At least four high-profile lawsuits have been filed against either the city or Mayor Ashton Hayward in the past year or so.
Former City Councilwoman Maren DeWeese, who was briefly a candidate for mayor, sued Hayward over a budget issue. The case was dismissed by Circuit Judge Terry Terrell last August.
In January, Seville Harbour Incorporated and its tenants Fish House Restaurant and Atlas Oyster Bar filed suit over its lease of city-owned Pitt’s Slip.
Businessman Robert de Varona filed after city officials told him in April he had only a few hours to remove his belongings from Pensacola International Airport and make way for a new concessionaire. A settlement was reached soon afterward.
And former City Administrator Bill Reynolds filed suit in mid-May. He was terminated last July after the State Attorney’s Office cited him for noncriminal violations of Florida's public records law.
Rick Outzen the Publisher of the Pensacola Independent News, says the Reynolds case is mostly “an employment issue.”
“I think the reason that one’s coming up is that he didn’t get the job as Escambia County Administrator,” said Outzen. “Had he gotten that job, he probably wouldn’t have done this suit.”
Outzen says there have been high-profile lawsuits against the city before this latest spate of litigation. In 2009, for instance, local developers filed claiming favoritism in the award of the Hyatt Hotel construction project at the airport. He adds that a couple of the recent cases appear to boil down to just simple miscommunication before the lawsuits were filed.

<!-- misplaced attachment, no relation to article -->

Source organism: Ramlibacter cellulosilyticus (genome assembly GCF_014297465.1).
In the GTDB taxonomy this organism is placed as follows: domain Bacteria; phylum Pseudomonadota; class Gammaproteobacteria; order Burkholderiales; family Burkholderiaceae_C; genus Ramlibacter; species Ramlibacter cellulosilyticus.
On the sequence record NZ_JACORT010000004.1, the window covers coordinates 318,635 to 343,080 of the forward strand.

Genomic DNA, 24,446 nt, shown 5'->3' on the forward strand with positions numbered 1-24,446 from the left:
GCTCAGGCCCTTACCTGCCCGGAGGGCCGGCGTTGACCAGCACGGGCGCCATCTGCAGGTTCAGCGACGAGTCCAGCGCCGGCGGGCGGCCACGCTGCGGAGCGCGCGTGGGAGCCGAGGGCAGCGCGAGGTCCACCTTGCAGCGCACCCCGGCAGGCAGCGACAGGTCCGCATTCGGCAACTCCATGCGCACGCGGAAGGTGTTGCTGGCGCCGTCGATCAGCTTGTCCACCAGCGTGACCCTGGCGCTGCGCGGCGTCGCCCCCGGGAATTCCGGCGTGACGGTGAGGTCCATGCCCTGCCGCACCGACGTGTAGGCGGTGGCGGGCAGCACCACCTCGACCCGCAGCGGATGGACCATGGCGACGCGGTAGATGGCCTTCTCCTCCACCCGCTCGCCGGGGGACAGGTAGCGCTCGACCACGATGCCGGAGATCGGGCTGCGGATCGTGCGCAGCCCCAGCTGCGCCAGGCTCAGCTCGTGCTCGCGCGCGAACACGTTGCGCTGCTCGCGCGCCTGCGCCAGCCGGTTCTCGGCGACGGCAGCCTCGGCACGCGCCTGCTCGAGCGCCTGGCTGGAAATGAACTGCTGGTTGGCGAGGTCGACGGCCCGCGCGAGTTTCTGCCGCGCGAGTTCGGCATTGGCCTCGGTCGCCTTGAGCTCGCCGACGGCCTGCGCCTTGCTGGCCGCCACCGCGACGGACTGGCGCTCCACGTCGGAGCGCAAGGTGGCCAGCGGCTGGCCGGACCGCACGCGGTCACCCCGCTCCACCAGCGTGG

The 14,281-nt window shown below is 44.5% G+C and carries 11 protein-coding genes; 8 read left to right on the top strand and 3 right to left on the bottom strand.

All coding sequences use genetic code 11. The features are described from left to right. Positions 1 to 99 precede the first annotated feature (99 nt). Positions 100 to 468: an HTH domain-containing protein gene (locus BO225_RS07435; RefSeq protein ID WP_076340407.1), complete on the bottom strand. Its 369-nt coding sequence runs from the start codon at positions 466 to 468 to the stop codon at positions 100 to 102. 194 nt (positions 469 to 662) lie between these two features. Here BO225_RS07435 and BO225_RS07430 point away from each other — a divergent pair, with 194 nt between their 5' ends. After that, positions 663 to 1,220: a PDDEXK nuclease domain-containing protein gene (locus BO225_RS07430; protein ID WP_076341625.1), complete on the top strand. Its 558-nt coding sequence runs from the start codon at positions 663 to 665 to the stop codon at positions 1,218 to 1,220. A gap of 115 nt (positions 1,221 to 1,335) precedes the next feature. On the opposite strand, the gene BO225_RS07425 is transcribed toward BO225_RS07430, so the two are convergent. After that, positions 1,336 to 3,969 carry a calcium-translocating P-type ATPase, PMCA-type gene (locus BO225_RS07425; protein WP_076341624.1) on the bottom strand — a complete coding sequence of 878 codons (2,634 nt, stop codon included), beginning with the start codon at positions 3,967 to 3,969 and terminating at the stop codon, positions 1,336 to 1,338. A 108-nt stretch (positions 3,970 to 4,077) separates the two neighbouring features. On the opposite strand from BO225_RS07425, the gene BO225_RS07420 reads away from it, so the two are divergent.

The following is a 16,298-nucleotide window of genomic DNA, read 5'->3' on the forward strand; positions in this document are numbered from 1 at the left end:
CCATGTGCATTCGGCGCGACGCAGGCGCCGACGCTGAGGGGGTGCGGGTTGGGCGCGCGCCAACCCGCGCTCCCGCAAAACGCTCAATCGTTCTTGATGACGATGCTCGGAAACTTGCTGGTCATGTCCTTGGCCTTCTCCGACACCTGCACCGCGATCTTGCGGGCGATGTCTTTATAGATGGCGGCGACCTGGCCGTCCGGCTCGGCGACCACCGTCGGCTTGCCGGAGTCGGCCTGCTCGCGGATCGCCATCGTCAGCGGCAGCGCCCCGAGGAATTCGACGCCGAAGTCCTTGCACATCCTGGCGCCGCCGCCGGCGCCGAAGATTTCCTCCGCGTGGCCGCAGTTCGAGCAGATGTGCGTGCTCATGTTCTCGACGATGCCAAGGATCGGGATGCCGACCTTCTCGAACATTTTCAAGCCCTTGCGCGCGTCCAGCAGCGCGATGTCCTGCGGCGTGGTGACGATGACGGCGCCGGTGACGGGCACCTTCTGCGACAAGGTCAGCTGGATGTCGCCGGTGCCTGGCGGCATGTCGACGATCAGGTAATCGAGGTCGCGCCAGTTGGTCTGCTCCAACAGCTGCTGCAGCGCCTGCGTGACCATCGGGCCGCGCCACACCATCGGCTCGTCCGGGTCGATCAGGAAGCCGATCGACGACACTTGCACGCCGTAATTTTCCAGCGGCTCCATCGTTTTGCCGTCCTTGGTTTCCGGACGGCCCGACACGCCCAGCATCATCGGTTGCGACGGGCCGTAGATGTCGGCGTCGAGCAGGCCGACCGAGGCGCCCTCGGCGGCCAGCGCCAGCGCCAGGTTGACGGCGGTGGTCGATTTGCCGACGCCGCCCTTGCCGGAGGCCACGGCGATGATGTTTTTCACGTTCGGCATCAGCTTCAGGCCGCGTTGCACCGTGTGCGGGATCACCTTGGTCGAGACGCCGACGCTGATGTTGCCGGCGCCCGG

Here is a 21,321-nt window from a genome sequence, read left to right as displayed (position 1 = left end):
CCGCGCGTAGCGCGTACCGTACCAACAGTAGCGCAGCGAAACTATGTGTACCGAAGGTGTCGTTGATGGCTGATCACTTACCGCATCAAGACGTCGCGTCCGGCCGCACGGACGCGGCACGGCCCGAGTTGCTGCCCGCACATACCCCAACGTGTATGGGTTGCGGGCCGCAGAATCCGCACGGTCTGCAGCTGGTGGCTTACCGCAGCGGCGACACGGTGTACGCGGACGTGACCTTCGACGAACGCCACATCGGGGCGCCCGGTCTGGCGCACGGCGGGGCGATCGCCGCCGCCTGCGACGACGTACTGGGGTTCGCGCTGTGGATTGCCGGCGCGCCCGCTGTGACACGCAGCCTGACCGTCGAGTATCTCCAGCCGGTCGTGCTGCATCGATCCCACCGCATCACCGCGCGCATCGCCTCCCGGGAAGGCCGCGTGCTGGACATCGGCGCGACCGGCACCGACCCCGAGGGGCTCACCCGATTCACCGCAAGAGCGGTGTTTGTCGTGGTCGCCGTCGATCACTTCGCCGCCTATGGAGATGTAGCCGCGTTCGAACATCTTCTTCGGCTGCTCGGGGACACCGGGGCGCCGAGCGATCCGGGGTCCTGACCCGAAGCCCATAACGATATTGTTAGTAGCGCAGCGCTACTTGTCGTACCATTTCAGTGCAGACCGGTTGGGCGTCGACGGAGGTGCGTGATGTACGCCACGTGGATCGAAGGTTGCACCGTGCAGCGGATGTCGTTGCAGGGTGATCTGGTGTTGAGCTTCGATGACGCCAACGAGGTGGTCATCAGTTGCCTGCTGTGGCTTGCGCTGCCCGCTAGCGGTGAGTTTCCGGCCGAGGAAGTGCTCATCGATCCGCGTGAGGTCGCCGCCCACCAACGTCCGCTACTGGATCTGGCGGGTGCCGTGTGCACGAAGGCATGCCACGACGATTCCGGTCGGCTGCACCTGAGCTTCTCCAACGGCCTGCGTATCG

“That the parties that were involved feel they did not get the opportunity to really negotiate with the city,” Outzen said. “
Bruce Childers, a civil litigation attorney who is not involved in any of the aforementioned lawsuits, says civil cases generally take longer to adjudicate because they’re near the He added that many are settled out-of-court, and that almost all will go to court-ordered mediation.
“In a lot of cases, I would say 50% and maybe even more, the case is settled in mediation,” said Childers. “The courts encourage people to settle them out of court, because when you go to court….you’re litigating towards an uncertain future.”
Meanwhile, a spokeswoman for the Fish House says “things are moving slowly” with their lawsuit. A mediation day had been set, but last month’s floods forced a postponement. A new date has not been announced.
Tamara Fountain, the City of Pensacola’s Press Secretary, says she cannot comment on any of the litigation, active or resolved.